Samsung said it’d be best for using Google Maps or continuing to read an article.
Not every app is supported though, as we found when we booted Twitter on the front screen and opened the Fold for it to display down the centre of the inside screen with black bars either side. Developers will have to address their own app compatibility, Samsung said.
The Fold has very high-end specs with a Snapdragon 855 processor, 12GB RAM and 512GB storage so it’ll fly through all tasks no problem. Just bear in mind that you can get very good specs on the S10 Plus for £899.
But you aren’t buying this phone for the specs, are you?
Games look excellent on the large HDR10+ certified display (when formatted properly) and rotate to encourage you to hold the Fold in landscape so as not to obstruct the dual stereo Dolby Atmos speakers on either side (they sit on the top and bottom of the right half of the phone). They sounded as good as phone speakers can sound in 2019.
Each half of the Fold houses its own power cell that Samsung says gives the device 4,380mAh of battery. It does not state a battery life claim, but powering that lovely bright display is going to take some juice. We expect the Fold to be lagging by bedtime.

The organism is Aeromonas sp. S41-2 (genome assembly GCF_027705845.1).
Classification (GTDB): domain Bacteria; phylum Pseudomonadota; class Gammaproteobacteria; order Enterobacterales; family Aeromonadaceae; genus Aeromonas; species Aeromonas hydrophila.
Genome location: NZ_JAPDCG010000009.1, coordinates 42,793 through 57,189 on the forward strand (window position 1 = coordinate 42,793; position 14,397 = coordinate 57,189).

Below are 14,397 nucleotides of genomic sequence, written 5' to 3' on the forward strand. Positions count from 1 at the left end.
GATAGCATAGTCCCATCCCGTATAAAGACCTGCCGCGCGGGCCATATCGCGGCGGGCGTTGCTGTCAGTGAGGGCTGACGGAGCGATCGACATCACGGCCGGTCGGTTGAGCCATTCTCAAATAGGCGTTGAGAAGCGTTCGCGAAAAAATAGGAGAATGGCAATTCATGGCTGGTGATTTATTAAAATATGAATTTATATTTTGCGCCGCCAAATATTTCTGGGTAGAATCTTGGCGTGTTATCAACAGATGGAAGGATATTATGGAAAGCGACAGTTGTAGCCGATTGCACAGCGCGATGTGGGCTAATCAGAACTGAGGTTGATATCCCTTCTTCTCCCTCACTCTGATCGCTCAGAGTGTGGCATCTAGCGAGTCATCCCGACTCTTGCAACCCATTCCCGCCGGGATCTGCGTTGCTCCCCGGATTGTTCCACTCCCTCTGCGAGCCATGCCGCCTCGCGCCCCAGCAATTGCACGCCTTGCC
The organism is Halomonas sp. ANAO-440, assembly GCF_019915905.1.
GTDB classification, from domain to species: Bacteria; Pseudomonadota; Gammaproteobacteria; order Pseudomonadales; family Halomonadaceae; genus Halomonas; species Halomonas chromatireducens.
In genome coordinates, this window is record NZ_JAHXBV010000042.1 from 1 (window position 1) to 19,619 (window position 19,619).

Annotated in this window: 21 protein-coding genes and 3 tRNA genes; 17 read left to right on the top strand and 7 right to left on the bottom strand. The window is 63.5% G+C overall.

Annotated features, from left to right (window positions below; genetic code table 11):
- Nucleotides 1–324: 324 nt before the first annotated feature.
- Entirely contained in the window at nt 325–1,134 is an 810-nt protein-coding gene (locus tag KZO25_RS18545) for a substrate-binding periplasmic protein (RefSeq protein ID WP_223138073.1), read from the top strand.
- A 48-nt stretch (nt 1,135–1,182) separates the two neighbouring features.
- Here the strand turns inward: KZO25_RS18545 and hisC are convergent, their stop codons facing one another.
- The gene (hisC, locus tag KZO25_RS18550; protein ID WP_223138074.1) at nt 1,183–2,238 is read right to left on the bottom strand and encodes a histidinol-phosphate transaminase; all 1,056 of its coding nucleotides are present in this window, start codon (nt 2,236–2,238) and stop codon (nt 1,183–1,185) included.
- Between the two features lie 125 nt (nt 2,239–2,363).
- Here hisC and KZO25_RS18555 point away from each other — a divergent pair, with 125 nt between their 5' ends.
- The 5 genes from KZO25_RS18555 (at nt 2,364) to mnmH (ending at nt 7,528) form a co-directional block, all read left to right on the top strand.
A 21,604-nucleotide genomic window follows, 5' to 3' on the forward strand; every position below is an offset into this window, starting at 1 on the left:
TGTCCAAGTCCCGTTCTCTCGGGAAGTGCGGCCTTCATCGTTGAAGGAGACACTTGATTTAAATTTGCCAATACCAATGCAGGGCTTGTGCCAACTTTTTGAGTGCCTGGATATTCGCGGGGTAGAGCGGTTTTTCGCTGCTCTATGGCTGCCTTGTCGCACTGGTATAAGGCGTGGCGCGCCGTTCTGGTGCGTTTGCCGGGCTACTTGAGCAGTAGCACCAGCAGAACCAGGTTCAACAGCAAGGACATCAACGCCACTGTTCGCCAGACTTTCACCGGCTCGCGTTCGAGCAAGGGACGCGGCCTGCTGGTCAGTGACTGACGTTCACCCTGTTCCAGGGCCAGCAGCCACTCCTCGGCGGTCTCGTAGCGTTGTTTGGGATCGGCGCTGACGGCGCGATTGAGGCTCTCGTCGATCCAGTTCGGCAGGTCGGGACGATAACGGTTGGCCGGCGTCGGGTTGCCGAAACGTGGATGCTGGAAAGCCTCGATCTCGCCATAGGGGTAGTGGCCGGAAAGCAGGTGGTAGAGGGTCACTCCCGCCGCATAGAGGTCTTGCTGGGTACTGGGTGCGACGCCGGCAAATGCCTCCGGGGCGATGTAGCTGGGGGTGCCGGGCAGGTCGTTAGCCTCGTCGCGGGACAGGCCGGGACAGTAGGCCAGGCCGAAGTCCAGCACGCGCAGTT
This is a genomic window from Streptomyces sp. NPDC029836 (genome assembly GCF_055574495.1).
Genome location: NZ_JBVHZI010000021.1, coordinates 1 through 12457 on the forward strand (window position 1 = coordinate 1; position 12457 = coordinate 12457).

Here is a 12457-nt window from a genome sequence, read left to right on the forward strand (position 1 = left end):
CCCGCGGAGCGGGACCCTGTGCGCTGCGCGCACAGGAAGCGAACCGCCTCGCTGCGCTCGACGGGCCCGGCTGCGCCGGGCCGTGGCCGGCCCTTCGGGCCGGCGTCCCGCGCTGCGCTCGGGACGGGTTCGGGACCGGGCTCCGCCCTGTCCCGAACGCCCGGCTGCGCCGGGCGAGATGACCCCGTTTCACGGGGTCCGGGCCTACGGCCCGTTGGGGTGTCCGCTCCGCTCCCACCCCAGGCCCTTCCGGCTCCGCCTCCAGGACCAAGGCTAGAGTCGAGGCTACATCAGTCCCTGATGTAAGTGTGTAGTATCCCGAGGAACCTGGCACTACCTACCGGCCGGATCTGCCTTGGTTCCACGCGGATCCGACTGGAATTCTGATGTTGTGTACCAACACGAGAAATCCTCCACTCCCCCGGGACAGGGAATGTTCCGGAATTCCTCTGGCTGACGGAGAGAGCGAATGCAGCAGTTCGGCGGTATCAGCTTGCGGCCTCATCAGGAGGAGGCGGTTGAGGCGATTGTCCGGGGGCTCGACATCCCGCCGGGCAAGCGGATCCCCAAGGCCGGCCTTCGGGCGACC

It also has the wireless PowerShare that lets you charge other devices wirelessly, though this remains slow and a gimmick at best.
The most impressive part of engineering on the Fold is the hinge. Samsung said it is made from twenty moving stainless-steel parts and does not actually have an internal spine. The pieces hold together when closed.
But the phone does not fold completely flat. There is a gap at the hinge and the end of each half touch and close. It feels sturdier than it looks in photos, but we were able to rub the halves together without much force which is less than encouraging for durability.
Then again you wouldn’t want each half touching as it’d lead to scratches immediately.
To the durability point Samsung claims it has tested opening and closing several Fold devices 200,000 times. This simulates opening and closing the phone 100 times a day for five years. We take their point that this is possible but add any moving parts to a phone and it is immediately incredibly fragile when dropped.